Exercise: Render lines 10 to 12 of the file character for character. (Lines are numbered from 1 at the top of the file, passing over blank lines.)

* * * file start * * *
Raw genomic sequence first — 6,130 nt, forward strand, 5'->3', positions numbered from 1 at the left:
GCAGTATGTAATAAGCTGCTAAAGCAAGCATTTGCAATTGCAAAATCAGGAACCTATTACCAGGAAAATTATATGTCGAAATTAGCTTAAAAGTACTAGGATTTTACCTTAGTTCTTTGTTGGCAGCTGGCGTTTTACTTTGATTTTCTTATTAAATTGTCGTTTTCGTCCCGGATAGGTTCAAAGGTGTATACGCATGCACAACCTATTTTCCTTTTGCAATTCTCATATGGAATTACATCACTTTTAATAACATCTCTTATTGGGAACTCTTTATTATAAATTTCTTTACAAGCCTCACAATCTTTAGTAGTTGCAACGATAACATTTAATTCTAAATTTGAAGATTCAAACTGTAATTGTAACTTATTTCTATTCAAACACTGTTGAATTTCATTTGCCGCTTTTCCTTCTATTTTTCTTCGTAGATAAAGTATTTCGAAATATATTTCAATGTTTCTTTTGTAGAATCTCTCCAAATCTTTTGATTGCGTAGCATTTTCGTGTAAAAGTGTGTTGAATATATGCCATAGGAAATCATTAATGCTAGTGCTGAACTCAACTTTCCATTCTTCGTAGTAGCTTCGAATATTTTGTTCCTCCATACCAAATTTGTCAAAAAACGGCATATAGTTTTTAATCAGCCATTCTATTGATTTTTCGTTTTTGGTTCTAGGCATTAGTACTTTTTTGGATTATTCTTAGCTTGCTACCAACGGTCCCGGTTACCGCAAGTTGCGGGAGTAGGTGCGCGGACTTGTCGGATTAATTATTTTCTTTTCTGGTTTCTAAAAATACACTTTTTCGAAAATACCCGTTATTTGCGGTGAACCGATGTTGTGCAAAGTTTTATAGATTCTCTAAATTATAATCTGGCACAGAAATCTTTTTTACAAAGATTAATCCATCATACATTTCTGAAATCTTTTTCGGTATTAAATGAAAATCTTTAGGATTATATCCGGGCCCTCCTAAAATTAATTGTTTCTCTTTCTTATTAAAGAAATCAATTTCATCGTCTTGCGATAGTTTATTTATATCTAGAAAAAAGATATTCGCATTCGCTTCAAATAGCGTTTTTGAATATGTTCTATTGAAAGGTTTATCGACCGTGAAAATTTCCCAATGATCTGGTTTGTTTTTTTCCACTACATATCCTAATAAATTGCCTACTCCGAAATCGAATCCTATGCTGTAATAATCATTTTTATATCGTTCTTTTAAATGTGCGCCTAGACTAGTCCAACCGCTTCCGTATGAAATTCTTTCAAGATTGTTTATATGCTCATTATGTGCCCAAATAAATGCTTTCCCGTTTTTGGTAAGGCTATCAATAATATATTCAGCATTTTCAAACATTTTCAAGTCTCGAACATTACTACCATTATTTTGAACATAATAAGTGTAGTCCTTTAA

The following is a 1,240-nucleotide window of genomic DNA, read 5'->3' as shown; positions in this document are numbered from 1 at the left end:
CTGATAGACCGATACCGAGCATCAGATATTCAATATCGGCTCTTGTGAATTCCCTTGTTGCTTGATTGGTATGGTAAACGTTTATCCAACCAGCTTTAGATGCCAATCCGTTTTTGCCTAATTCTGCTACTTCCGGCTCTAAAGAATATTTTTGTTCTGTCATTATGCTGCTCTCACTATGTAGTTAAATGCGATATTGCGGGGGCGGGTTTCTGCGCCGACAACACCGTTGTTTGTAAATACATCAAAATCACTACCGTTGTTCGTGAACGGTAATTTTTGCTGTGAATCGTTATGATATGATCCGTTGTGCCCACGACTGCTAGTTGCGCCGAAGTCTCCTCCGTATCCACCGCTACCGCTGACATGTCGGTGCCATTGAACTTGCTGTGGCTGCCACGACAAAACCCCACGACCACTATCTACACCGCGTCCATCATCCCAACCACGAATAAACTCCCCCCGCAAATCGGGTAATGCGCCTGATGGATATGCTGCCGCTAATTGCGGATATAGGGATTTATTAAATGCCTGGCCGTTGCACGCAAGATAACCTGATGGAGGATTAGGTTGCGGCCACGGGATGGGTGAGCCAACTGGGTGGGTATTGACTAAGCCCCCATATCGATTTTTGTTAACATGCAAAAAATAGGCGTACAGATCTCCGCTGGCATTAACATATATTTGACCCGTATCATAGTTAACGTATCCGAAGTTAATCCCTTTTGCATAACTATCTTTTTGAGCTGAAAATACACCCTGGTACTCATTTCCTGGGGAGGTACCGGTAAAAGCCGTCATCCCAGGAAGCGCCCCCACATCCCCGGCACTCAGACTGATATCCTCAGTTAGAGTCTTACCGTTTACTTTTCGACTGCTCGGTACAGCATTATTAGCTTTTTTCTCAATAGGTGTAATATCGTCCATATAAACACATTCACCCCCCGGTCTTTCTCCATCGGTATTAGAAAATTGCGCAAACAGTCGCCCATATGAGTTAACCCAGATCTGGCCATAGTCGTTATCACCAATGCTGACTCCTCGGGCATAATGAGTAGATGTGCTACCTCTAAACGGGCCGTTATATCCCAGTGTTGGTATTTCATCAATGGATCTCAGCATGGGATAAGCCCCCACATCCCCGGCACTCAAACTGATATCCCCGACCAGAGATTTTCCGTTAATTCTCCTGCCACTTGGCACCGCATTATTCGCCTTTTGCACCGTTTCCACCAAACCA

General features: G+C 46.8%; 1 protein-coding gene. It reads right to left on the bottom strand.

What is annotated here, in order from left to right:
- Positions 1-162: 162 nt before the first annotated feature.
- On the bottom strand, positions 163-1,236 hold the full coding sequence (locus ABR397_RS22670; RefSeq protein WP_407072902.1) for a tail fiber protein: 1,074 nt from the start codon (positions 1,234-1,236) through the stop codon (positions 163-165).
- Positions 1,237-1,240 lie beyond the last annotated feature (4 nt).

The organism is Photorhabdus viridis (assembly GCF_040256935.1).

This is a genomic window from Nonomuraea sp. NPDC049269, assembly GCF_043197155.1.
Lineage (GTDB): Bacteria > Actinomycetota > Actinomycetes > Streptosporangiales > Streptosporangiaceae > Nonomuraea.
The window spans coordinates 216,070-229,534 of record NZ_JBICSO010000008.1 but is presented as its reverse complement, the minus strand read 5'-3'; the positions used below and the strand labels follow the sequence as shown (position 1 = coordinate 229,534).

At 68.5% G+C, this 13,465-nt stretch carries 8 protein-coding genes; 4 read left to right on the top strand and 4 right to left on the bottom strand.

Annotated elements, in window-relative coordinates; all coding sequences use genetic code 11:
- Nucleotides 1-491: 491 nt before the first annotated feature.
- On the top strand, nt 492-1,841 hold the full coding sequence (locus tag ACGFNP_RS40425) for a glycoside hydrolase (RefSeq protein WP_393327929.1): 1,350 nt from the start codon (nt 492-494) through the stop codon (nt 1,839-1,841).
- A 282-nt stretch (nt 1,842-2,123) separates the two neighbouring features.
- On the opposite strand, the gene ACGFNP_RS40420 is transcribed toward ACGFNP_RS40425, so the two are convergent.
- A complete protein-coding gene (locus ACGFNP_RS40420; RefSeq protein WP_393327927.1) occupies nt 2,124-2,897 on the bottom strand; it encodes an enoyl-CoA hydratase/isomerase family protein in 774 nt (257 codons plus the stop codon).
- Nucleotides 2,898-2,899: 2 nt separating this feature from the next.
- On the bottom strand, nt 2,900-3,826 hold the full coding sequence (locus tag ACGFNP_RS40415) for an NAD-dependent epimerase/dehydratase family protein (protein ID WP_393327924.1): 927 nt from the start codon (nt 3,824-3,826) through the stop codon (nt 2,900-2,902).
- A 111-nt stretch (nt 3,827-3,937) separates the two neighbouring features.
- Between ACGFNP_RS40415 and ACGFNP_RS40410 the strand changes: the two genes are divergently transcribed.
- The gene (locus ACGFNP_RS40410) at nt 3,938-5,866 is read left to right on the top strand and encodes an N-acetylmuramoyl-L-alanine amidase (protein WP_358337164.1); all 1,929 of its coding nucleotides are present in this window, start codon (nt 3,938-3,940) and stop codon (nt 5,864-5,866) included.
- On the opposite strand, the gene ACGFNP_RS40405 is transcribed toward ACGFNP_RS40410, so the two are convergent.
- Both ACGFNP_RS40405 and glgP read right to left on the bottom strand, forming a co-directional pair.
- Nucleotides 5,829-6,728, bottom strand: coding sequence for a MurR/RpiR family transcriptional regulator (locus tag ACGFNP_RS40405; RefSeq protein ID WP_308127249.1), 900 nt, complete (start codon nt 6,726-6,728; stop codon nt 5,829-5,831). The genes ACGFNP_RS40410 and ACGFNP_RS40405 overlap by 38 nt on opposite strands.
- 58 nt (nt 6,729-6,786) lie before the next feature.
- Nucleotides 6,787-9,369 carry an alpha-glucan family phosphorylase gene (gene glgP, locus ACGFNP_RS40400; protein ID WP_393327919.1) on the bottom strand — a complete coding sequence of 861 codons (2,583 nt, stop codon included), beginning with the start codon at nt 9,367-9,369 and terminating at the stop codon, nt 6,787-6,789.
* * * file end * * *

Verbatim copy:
The organism is Photorhabdus viridis (assembly GCF_040256935.1).

This is a genomic window from Nonomuraea sp. NPDC049269, assembly GCF_043197155.1.
Lineage (GTDB): Bacteria > Actinomycetota > Actinomycetes > Streptosporangiales > Streptosporangiaceae > Nonomuraea.